Biello joined the coaching staff of the Montreal Impact in 2009 and became the interim head coach on August 30, 2015, after Frank Klopas was fired, a day after a 2–1 loss to Toronto FC.[6] Montreal won 4–3 in his first match as interim head coach.[7] Biello guided the team to the Eastern Conference semi-finals where they were eliminated by Columbus Crew.[8] Biello had the interim tag removed after guiding the Impact into the playoffs.[9] The Montreal Impact finished fifth in the Eastern Conference[10] and got to the Eastern Conference final where they eliminated by Toronto FC.[11] In 2017, the Impact struggled, winning just 11 games, against 17 losses and 6 draws. Biello was fired the day after the season ended.[12]

In February 2018, Canada Soccer hired Biello as assistant coach to the Canada men's national team under head coach John Herdman. [13]


Montreal Impact[edit]

Rochester Raging Rhinos[edit]

Career statistics[edit]

Playing career statistics[edit]

As of October 17, 2009[citation needed]
Club Season League Playoffs Domestic Cup1 Continental2 Total
League Apps Goals Apps Goals Apps Goals Apps Goals Apps Goals
Montreal Impact 1993 American Professional Soccer League 5 0 5 0
1994 13 2 4 0 17 2
1995 A-League 17 5 3 0 20 5
1996 22 6 3 2 25 8
1997 25 8 5 2 30 10
1998 27 11 27 11
Totals 109 32 15 4 124 36
Rochester Rhinos 1999 A-League 28 8 7 3 5 2 40 13
Montreal Impact 2000 28 5 28 5
2001 25 8 25 8
2002 25 3 4 0 29 3
2003 28 7 2 0 30 7
2004 22 1 5 1 27 2
2005 USL First Division 28 9 2 0 30 9
2006 28 3 2 0 30 3
2007 15 1 2 0 17 1
2008 17 1 4 0 1 0 4 0 26 1
2009 19 2 4 0 23 2
Totals 235 40 25 1 1 0 4 0 265 41
Career totals 372 80 47 8 6 2 4 0 429 90

1) Lamar Hunt U.S. Open Cup (American Based Clubs) - Nutrilite Canadian Cup (Canadian Based Clubs)
2) Concacaf Champions League

Coaching record[edit]

As of October 22, 2017
Team From To Record
M W L T GF GA GD Win % Ref.
Montreal Impact August 30, 2015[6] October 23, 2017 94 37 35 22 147 146 +1 039.36 [8][11]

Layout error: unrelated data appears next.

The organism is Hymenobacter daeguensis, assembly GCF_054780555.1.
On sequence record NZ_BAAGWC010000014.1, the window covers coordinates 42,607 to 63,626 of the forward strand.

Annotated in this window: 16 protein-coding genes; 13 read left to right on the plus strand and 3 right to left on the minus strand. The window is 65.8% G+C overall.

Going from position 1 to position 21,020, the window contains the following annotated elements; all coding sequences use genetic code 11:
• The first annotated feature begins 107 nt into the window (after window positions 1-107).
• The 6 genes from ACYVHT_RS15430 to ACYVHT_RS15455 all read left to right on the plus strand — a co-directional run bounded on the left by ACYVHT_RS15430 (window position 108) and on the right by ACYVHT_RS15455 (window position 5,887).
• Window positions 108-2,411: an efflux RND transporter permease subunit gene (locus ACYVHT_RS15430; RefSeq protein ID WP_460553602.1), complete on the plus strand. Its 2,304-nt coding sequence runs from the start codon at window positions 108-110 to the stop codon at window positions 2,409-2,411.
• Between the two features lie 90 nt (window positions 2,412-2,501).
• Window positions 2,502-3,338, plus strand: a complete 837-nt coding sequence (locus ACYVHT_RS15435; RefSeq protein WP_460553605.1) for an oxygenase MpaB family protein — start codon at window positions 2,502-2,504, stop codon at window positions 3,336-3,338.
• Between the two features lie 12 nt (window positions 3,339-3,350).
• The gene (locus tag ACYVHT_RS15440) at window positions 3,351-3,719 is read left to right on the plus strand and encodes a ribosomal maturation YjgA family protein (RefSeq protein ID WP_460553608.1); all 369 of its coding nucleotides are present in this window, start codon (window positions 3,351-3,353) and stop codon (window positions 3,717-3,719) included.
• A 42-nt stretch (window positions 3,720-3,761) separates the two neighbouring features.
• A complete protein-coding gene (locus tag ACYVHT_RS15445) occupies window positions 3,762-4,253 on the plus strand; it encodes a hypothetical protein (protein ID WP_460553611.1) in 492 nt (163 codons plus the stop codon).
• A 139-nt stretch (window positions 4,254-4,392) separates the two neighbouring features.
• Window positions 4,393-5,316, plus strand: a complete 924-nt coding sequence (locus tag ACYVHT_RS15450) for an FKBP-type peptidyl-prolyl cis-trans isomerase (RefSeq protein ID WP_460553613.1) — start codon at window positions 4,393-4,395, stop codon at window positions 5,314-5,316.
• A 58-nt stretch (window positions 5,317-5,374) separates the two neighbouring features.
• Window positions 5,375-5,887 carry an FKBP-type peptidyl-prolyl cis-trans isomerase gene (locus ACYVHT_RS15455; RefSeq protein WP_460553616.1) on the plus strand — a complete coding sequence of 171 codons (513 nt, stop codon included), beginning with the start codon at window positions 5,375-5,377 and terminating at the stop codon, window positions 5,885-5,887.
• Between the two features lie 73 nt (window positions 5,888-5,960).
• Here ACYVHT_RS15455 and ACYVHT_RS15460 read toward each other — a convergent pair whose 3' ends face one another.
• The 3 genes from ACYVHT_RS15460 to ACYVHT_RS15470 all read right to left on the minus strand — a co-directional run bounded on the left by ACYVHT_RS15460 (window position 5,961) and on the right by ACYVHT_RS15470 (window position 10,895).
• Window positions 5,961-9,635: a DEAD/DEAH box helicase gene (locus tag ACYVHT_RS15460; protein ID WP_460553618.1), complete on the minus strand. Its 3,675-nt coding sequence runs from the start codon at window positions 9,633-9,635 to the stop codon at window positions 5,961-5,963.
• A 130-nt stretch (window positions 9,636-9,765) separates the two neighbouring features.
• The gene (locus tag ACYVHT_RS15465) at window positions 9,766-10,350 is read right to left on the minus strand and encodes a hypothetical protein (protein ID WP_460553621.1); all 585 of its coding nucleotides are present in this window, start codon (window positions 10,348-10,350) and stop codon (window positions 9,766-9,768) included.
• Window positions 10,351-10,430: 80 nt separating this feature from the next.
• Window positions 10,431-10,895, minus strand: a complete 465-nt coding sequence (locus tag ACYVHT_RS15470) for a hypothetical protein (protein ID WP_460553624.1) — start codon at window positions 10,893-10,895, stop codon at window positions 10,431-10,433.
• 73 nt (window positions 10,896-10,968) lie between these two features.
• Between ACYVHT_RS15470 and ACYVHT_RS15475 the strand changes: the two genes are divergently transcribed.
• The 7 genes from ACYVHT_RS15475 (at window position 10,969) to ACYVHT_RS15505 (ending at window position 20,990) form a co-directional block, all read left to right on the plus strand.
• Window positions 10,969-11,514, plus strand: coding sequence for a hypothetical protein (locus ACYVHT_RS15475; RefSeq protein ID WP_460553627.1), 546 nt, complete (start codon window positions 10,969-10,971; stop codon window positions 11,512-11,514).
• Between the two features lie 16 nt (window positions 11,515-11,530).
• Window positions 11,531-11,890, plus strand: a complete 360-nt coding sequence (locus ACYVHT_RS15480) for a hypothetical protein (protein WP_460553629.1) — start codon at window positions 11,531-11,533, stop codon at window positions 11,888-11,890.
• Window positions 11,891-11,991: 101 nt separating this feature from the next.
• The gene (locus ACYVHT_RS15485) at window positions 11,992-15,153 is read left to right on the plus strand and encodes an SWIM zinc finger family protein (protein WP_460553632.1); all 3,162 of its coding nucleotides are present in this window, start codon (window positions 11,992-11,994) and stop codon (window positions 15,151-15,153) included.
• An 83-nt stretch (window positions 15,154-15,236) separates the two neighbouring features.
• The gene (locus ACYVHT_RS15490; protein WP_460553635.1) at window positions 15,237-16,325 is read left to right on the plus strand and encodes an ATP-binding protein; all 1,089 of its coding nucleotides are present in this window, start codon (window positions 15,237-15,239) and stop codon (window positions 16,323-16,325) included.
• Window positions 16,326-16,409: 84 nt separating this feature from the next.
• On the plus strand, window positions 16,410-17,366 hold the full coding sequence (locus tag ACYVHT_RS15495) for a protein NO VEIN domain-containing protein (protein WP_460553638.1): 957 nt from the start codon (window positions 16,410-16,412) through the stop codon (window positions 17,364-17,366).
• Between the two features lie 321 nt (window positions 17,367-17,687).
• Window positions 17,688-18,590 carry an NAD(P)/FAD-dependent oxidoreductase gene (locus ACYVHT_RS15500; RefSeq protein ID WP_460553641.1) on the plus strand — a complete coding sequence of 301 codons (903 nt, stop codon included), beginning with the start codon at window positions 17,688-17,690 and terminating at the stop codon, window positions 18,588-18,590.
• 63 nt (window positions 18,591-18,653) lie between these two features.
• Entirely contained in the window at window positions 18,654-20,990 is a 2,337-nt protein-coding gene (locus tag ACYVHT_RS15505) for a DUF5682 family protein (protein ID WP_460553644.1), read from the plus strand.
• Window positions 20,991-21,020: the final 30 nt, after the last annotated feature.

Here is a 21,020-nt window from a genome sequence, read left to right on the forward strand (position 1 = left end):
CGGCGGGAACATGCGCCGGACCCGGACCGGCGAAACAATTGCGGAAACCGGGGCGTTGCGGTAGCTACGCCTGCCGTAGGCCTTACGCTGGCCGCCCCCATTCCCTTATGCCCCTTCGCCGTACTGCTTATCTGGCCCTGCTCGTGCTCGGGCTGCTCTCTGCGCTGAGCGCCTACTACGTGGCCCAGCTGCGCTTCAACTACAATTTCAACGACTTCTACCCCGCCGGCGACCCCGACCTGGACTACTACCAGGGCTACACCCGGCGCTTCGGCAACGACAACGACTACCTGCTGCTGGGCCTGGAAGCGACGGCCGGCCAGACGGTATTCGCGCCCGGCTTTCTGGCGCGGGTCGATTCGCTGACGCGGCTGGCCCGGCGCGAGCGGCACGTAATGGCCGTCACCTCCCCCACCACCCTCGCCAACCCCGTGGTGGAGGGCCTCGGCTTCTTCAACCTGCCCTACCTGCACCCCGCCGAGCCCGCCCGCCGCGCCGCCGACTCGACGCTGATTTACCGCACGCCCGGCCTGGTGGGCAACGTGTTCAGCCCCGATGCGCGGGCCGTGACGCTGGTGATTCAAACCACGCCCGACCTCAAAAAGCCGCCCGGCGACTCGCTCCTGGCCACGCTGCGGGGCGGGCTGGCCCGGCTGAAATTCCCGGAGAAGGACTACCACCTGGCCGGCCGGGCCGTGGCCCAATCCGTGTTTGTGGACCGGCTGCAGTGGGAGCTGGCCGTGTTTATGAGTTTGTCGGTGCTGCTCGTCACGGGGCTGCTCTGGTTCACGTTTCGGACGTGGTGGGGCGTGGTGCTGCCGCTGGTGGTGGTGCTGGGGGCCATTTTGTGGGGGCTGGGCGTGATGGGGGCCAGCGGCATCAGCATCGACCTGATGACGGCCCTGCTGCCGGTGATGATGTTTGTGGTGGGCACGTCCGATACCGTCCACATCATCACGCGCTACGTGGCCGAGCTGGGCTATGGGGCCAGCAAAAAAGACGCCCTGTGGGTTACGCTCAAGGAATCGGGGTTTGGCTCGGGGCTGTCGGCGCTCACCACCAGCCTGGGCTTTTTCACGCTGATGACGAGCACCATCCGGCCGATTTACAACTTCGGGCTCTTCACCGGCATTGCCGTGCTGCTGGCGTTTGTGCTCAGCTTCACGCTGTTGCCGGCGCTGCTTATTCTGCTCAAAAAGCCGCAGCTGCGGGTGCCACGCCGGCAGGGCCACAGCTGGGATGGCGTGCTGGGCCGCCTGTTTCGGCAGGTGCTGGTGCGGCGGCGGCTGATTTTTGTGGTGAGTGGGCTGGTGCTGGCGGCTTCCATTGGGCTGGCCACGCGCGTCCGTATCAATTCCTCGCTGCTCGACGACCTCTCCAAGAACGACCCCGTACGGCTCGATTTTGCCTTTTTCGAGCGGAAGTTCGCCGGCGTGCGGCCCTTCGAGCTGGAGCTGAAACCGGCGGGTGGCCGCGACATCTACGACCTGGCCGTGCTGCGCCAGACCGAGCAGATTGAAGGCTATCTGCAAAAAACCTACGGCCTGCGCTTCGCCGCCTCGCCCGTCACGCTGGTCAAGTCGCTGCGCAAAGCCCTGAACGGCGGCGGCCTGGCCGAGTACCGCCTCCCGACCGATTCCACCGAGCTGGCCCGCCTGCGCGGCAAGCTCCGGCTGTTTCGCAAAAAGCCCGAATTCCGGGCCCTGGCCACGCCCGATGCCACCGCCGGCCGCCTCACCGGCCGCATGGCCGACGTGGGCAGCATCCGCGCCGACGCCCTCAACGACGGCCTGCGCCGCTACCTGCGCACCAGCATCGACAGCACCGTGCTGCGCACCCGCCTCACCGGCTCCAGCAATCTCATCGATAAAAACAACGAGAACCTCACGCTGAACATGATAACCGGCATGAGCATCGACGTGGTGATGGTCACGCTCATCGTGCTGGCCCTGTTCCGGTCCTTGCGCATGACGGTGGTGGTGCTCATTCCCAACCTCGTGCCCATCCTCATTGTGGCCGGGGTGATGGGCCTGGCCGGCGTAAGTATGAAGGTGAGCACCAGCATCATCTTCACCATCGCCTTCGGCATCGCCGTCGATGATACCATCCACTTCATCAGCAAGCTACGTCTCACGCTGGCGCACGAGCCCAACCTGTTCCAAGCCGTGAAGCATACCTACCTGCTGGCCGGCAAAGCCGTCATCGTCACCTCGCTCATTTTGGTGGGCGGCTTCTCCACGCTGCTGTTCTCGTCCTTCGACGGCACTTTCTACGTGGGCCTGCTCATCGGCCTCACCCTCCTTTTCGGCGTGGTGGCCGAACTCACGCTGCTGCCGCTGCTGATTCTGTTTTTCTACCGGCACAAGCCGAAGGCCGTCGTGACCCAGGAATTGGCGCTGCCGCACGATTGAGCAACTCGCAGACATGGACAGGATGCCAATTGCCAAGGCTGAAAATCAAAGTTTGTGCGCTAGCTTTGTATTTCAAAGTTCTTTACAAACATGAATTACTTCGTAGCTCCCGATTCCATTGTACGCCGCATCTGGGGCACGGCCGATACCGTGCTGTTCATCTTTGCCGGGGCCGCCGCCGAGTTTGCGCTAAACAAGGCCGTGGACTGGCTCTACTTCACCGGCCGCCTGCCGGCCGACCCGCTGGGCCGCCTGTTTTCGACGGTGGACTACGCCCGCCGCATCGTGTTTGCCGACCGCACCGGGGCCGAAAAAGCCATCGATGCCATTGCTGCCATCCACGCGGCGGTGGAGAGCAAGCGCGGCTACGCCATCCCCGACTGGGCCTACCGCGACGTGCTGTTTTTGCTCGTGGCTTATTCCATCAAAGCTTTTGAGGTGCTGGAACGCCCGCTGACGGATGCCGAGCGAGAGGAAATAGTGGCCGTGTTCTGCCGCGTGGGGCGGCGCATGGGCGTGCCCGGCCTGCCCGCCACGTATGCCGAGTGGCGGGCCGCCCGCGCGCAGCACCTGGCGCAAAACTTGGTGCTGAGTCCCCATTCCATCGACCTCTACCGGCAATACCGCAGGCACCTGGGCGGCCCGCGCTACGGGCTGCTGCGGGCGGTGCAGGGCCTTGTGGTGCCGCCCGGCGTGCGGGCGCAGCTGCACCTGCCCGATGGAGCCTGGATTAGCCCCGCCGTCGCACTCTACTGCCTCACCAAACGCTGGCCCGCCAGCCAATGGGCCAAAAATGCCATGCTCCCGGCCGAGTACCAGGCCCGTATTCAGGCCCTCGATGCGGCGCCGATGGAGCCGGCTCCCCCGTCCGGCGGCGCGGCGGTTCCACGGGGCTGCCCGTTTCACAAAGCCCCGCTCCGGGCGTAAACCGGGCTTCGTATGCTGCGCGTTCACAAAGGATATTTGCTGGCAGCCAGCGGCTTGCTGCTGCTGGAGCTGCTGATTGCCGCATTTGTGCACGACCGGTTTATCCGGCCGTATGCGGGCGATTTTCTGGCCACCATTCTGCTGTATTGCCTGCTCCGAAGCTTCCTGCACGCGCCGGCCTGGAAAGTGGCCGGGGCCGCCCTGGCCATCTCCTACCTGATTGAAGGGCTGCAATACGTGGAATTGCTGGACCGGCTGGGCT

1. ^ National Professional Soccer League Final Official Statistics -- 1997-1998 Archived January 28, 2016, at the Wayback Machine.
  2. ^ National Professional Soccer League Final Official Statistics -- 2000-2001 Archived September 27, 2007, at the Wayback Machine.
  3. ^ "Biello back for 16th campaign". January 5, 2008. Retrieved December 13, 2012.
  4. ^ "Biello retires after 16 seasons with USL's Impact". Retrieved December 13, 2012.
  5. ^ Mauro BielloFIFA competition record (archive)
  6. ^ a b "Home sports Montreal Impact fire head coach Frank Klopas, name Mauro Biello as interim". The Gazette. Montreal. The Canadian Press. August 29, 2015. Retrieved August 30, 2015.
  7. ^ Hickey, Pat (September 6, 2015). "Impact's Drogba scores hat-trick in 4-3 win over Fire". The Gazette. Montreal. Retrieved September 10, 2015.
  8. ^ a b "Impact de Montréal » Fixtures & Results 2015/2016". World Football. Retrieved February 2, 2017.
  9. ^ "Montreal Impact remove interim tag, name Mauro Biello coach". ESPN FC. ESPN. Associated Press. November 13, 2015. Retrieved November 14, 2015.
  10. ^ "USA » Major League Soccer 2016 » 8. Round". World Football. Retrieved February 2, 2017.
  11. ^ a b "Impact de Montréal » Fixtures & Results 2016/2017". World Football. Retrieved February 2, 2017.
  12. ^ "Impact fire Mauro Biello after missing playoffs". Retrieved October 23, 2017.
  13. ^ "Canada Soccer announces Mauro Biello as Men's National Team Assistant Coach and EXCEL U-23 Program Director". Canada Soccer. Retrieved February 26, 2018.

External links[edit]